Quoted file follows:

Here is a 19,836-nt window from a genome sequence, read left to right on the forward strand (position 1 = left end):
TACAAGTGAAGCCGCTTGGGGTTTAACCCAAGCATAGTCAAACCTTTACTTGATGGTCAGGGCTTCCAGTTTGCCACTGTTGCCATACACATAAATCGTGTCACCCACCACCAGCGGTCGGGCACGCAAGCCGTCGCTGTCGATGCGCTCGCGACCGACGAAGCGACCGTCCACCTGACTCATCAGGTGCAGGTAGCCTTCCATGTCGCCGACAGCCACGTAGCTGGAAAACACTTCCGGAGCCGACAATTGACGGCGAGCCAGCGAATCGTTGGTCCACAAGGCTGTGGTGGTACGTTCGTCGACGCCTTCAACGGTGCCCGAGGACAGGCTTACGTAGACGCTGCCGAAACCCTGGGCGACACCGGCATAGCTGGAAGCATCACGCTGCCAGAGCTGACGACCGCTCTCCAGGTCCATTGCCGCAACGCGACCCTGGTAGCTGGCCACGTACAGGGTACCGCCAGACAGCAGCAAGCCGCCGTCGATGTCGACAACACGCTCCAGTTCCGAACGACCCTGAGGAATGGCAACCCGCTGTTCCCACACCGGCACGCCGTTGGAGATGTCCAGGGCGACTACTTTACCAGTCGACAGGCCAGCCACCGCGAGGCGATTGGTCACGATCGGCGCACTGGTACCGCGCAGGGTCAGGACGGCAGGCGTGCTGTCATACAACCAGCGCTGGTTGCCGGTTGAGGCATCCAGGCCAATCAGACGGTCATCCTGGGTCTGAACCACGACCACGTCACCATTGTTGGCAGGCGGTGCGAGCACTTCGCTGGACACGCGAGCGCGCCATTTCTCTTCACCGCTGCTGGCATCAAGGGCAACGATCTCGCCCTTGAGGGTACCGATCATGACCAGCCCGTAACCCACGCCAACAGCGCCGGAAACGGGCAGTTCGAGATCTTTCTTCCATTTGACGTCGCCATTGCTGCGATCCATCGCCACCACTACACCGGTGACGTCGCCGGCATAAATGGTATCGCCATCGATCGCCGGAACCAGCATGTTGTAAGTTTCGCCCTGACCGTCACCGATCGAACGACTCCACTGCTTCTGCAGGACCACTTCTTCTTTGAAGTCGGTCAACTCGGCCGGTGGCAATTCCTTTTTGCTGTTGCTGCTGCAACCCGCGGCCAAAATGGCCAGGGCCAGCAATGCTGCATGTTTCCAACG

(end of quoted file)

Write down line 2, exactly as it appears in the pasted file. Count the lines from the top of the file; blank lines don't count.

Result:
TACAAGTGAAGCCGCTTGGGGTTTAACCCAAGCATAGTCAAACCTTTACTTGATGGTCAGGGCTTCCAGTTTGCCACTGTTGCCATACACATAAATCGTGTCACCCACCACCAGCGGTCGGGCACGCAAGCCGTCGCTGTCGATGCGCTCGCGACCGACGAAGCGACCGTCCACCTGACTCATCAGGTGCAGGTAGCCTTCCATGTCGCCGACAGCCACGTAGCTGGAAAACACTTCCGGAGCCGACAATTGACGGCGAGCCAGCGAATCGTTGGTCCACAAGGCTGTGGTGGTACGTTCGTCGACGCCTTCAACGGTGCCCGAGGACAGGCTTACGTAGACGCTGCCGAAACCCTGGGCGACACCGGCATAGCTGGAAGCATCACGCTGCCAGAGCTGACGACCGCTCTCCAGGTCCATTGCCGCAACGCGACCCTGGTAGCTGGCCACGTACAGGGTACCGCCAGACAGCAGCAAGCCGCCGTCGATGTCGACAACACGCTCCAGTTCCGAACGACCCTGAGGAATGGCAACCCGCTGTTCCCACACCGGCACGCCGTTGGAGATGTCCAGGGCGACTACTTTACCAGTCGACAGGCCAGCCACCGCGAGGCGATTGGTCACGATCGGCGCACTGGTACCGCGCAGGGTCAGGACGGCAGGCGTGCTGTCATACAACCAGCGCTGGTTGCCGGTTGAGGCATCCAGGCCAATCAGACGGTCATCCTGGGTCTGAACCACGACCACGTCACCATTGTTGGCAGGCGGTGCGAGCACTTCGCTGGACACGCGAGCGCGCCATTTCTCTTCACCGCTGCTGGCATCAAGGGCAACGATCTCGCCCTTGAGGGTACCGATCATGACCAGCCCGTAACCCACGCCAACAGCGCCGGAAACGGGCAGTTCGAGATCTTTCTTCCATTTGACGTCGCCATTGCTGCGATCCATCGCCACCACTACACCGGTGACGTCGCCGGCATAAATGGTATCGCCATCGATCGCCGGAACCAGCATGTTGTAAGTTTCGCCCTGACCGTCACCGATCGAACGACTCCACTGCTTCTGCAGGACCACTTCTTCTTTGAAGTCGGTCAACTCGGCCGGTGGCAATTCCTTTTTGCTGTTGCTGCTGCAACCCGCGGCCAAAATGGCCAGGGCCAGCAATGCTGCATGTTTCCAACG